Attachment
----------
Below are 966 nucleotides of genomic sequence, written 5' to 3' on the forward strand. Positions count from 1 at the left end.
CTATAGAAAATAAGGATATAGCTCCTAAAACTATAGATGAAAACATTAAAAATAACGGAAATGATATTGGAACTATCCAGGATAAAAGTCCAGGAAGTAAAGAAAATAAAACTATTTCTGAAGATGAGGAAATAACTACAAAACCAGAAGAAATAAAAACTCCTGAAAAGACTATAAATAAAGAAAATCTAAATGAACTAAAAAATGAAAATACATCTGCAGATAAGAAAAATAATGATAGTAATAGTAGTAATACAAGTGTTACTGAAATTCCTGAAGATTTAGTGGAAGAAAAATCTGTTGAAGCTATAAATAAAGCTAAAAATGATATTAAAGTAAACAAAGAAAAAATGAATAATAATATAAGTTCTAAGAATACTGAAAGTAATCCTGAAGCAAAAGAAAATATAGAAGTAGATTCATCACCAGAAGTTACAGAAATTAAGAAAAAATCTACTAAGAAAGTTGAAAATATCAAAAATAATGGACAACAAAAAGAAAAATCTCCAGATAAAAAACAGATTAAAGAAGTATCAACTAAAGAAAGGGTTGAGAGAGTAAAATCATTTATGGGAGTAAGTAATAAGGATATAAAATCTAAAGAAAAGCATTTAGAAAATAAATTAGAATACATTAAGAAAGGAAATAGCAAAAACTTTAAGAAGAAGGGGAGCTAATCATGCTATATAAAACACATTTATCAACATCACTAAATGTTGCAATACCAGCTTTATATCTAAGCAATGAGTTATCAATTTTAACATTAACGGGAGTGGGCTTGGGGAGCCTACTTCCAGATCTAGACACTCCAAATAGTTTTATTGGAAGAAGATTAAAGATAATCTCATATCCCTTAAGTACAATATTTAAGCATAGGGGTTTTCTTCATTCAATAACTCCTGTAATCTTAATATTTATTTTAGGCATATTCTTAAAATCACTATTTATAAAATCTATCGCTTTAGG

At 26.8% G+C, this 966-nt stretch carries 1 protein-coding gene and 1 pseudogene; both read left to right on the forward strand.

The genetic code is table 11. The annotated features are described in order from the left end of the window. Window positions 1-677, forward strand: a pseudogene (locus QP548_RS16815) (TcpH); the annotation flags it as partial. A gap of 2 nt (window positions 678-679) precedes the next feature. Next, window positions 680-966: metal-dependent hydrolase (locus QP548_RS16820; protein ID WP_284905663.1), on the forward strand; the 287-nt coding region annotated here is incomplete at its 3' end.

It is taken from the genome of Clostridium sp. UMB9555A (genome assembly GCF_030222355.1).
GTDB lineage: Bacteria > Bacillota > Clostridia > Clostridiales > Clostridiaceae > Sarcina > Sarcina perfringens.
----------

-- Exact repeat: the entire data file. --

Below are 966 nucleotides of genomic sequence, written 5' to 3' on the forward strand. Positions count from 1 at the left end.
CTATAGAAAATAAGGATATAGCTCCTAAAACTATAGATGAAAACATTAAAAATAACGGAAATGATATTGGAACTATCCAGGATAAAAGTCCAGGAAGTAAAGAAAATAAAACTATTTCTGAAGATGAGGAAATAACTACAAAACCAGAAGAAATAAAAACTCCTGAAAAGACTATAAATAAAGAAAATCTAAATGAACTAAAAAATGAAAATACATCTGCAGATAAGAAAAATAATGATAGTAATAGTAGTAATACAAGTGTTACTGAAATTCCTGAAGATTTAGTGGAAGAAAAATCTGTTGAAGCTATAAATAAAGCTAAAAATGATATTAAAGTAAACAAAGAAAAAATGAATAATAATATAAGTTCTAAGAATACTGAAAGTAATCCTGAAGCAAAAGAAAATATAGAAGTAGATTCATCACCAGAAGTTACAGAAATTAAGAAAAAATCTACTAAGAAAGTTGAAAATATCAAAAATAATGGACAACAAAAAGAAAAATCTCCAGATAAAAAACAGATTAAAGAAGTATCAACTAAAGAAAGGGTTGAGAGAGTAAAATCATTTATGGGAGTAAGTAATAAGGATATAAAATCTAAAGAAAAGCATTTAGAAAATAAATTAGAATACATTAAGAAAGGAAATAGCAAAAACTTTAAGAAGAAGGGGAGCTAATCATGCTATATAAAACACATTTATCAACATCACTAAATGTTGCAATACCAGCTTTATATCTAAGCAATGAGTTATCAATTTTAACATTAACGGGAGTGGGCTTGGGGAGCCTACTTCCAGATCTAGACACTCCAAATAGTTTTATTGGAAGAAGATTAAAGATAATCTCATATCCCTTAAGTACAATATTTAAGCATAGGGGTTTTCTTCATTCAATAACTCCTGTAATCTTAATATTTATTTTAGGCATATTCTTAAAATCACTATTTATAAAATCTATCGCTTTAGG

At 26.8% G+C, this 966-nt stretch carries 1 protein-coding gene and 1 pseudogene; both read left to right on the forward strand.

The genetic code is table 11. The annotated features are described in order from the left end of the window. Window positions 1-677, forward strand: a pseudogene (locus QP548_RS16815) (TcpH); the annotation flags it as partial. A gap of 2 nt (window positions 678-679) precedes the next feature. Next, window positions 680-966: metal-dependent hydrolase (locus QP548_RS16820; protein ID WP_284905663.1), on the forward strand; the 287-nt coding region annotated here is incomplete at its 3' end.

It is taken from the genome of Clostridium sp. UMB9555A (genome assembly GCF_030222355.1).
GTDB lineage: Bacteria > Bacillota > Clostridia > Clostridiales > Clostridiaceae > Sarcina > Sarcina perfringens.